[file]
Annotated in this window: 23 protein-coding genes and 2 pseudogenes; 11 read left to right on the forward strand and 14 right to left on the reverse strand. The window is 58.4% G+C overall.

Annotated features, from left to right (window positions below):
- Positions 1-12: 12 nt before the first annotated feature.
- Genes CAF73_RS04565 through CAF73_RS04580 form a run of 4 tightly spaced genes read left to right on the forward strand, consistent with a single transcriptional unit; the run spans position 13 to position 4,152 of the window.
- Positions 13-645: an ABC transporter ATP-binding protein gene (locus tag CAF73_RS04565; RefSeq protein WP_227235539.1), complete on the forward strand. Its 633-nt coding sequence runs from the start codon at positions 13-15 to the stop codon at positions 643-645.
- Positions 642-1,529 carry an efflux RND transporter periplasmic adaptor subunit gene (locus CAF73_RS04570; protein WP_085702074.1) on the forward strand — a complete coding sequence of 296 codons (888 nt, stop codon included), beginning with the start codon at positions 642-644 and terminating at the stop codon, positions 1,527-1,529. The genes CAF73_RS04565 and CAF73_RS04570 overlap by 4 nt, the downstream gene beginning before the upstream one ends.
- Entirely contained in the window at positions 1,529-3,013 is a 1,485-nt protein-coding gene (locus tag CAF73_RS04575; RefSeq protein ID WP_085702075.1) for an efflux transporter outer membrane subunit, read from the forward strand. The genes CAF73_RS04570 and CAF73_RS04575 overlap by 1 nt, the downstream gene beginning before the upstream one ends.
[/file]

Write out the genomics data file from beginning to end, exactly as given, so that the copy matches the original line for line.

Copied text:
Annotated in this window: 23 protein-coding genes and 2 pseudogenes; 11 read left to right on the forward strand and 14 right to left on the reverse strand. The window is 58.4% G+C overall.

Annotated features, from left to right (window positions below):
- Positions 1-12: 12 nt before the first annotated feature.
- Genes CAF73_RS04565 through CAF73_RS04580 form a run of 4 tightly spaced genes read left to right on the forward strand, consistent with a single transcriptional unit; the run spans position 13 to position 4,152 of the window.
- Positions 13-645: an ABC transporter ATP-binding protein gene (locus tag CAF73_RS04565; RefSeq protein WP_227235539.1), complete on the forward strand. Its 633-nt coding sequence runs from the start codon at positions 13-15 to the stop codon at positions 643-645.
- Positions 642-1,529 carry an efflux RND transporter periplasmic adaptor subunit gene (locus CAF73_RS04570; protein WP_085702074.1) on the forward strand — a complete coding sequence of 296 codons (888 nt, stop codon included), beginning with the start codon at positions 642-644 and terminating at the stop codon, positions 1,527-1,529. The genes CAF73_RS04565 and CAF73_RS04570 overlap by 4 nt, the downstream gene beginning before the upstream one ends.
- Entirely contained in the window at positions 1,529-3,013 is a 1,485-nt protein-coding gene (locus tag CAF73_RS04575; RefSeq protein ID WP_085702075.1) for an efflux transporter outer membrane subunit, read from the forward strand. The genes CAF73_RS04570 and CAF73_RS04575 overlap by 1 nt, the downstream gene beginning before the upstream one ends.